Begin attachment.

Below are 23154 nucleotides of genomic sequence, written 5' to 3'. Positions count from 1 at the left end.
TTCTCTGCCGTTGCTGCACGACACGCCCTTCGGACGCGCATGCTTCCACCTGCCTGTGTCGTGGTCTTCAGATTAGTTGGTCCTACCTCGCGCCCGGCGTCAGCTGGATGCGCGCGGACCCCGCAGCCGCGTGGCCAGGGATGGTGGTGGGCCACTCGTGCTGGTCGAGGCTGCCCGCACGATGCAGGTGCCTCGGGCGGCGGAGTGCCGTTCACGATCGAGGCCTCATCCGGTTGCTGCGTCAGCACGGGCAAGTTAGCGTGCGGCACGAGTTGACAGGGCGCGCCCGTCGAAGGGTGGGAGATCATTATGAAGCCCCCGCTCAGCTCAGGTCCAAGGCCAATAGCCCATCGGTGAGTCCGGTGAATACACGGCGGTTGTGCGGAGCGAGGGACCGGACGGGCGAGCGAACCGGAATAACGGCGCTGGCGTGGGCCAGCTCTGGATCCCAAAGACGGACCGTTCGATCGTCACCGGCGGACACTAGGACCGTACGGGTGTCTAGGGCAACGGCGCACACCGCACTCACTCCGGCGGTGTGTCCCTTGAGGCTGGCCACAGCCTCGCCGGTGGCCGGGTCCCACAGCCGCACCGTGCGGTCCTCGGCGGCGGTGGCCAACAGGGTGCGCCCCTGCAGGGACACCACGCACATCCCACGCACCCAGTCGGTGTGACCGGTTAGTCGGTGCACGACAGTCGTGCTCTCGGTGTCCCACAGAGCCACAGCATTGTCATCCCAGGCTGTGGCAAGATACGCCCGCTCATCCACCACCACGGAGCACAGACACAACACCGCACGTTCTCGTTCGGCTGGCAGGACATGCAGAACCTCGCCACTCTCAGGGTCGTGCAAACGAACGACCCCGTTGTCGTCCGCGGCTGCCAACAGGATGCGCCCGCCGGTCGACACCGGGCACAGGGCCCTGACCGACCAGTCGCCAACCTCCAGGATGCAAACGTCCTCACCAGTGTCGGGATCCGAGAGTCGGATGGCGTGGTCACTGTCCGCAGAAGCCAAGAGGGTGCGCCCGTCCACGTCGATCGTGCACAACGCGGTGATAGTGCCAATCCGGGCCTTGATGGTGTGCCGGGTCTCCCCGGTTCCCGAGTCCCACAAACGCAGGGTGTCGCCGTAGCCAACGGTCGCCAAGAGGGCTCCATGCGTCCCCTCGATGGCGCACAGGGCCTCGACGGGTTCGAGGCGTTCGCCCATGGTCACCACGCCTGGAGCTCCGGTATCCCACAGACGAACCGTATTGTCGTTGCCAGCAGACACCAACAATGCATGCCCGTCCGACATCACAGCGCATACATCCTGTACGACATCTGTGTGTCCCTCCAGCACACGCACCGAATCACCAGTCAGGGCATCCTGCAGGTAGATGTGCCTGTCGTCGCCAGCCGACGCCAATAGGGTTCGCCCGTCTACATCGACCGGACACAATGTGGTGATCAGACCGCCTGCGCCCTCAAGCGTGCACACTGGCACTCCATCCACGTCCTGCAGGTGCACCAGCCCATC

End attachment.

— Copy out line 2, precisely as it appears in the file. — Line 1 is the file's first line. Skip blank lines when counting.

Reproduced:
TTCTCTGCCGTTGCTGCACGACACGCCCTTCGGACGCGCATGCTTCCACCTGCCTGTGTCGTGGTCTTCAGATTAGTTGGTCCTACCTCGCGCCCGGCGTCAGCTGGATGCGCGCGGACCCCGCAGCCGCGTGGCCAGGGATGGTGGTGGGCCACTCGTGCTGGTCGAGGCTGCCCGCACGATGCAGGTGCCTCGGGCGGCGGAGTGCCGTTCACGATCGAGGCCTCATCCGGTTGCTGCGTCAGCACGGGCAAGTTAGCGTGCGGCACGAGTTGACAGGGCGCGCCCGTCGAAGGGTGGGAGATCATTATGAAGCCCCCGCTCAGCTCAGGTCCAAGGCCAATAGCCCATCGGTGAGTCCGGTGAATACACGGCGGTTGTGCGGAGCGAGGGACCGGACGGGCGAGCGAACCGGAATAACGGCGCTGGCGTGGGCCAGCTCTGGATCCCAAAGACGGACCGTTCGATCGTCACCGGCGGACACTAGGACCGTACGGGTGTCTAGGGCAACGGCGCACACCGCACTCACTCCGGCGGTGTGTCCCTTGAGGCTGGCCACAGCCTCGCCGGTGGCCGGGTCCCACAGCCGCACCGTGCGGTCCTCGGCGGCGGTGGCCAACAGGGTGCGCCCCTGCAGGGACACCACGCACATCCCACGCACCCAGTCGGTGTGACCGGTTAGTCGGTGCACGACAGTCGTGCTCTCGGTGTCCCACAGAGCCACAGCATTGTCATCCCAGGCTGTGGCAAGATACGCCCGCTCATCCACCACCACGGAGCACAGACACAACACCGCACGTTCTCGTTCGGCTGGCAGGACATGCAGAACCTCGCCACTCTCAGGGTCGTGCAAACGAACGACCCCGTTGTCGTCCGCGGCTGCCAACAGGATGCGCCCGCCGGTCGACACCGGGCACAGGGCCCTGACCGACCAGTCGCCAACCTCCAGGATGCAAACGTCCTCACCAGTGTCGGGATCCGAGAGTCGGATGGCGTGGTCACTGTCCGCAGAAGCCAAGAGGGTGCGCCCGTCCACGTCGATCGTGCACAACGCGGTGATAGTGCCAATCCGGGCCTTGATGGTGTGCCGGGTCTCCCCGGTTCCCGAGTCCCACAAACGCAGGGTGTCGCCGTAGCCAACGGTCGCCAAGAGGGCTCCATGCGTCCCCTCGATGGCGCACAGGGCCTCGACGGGTTCGAGGCGTTCGCCCATGGTCACCACGCCTGGAGCTCCGGTATCCCACAGACGAACCGTATTGTCGTTGCCAGCAGACACCAACAATGCATGCCCGTCCGACATCACAGCGCATACATCCTGTACGACATCTGTGTGTCCCTCCAGCACACGCACCGAATCACCAGTCAGGGCATCCTGCAGGTAGATGTGCCTGTCGTCGCCAGCCGACGCCAATAGGGTTCGCCCGTCTACATCGACCGGACACAATGTGGTGATCAGACCGCCTGCGCCCTCAAGCGTGCACACTGGCACTCCATCCACGTCCTGCAGGTGCACCAGCCCATC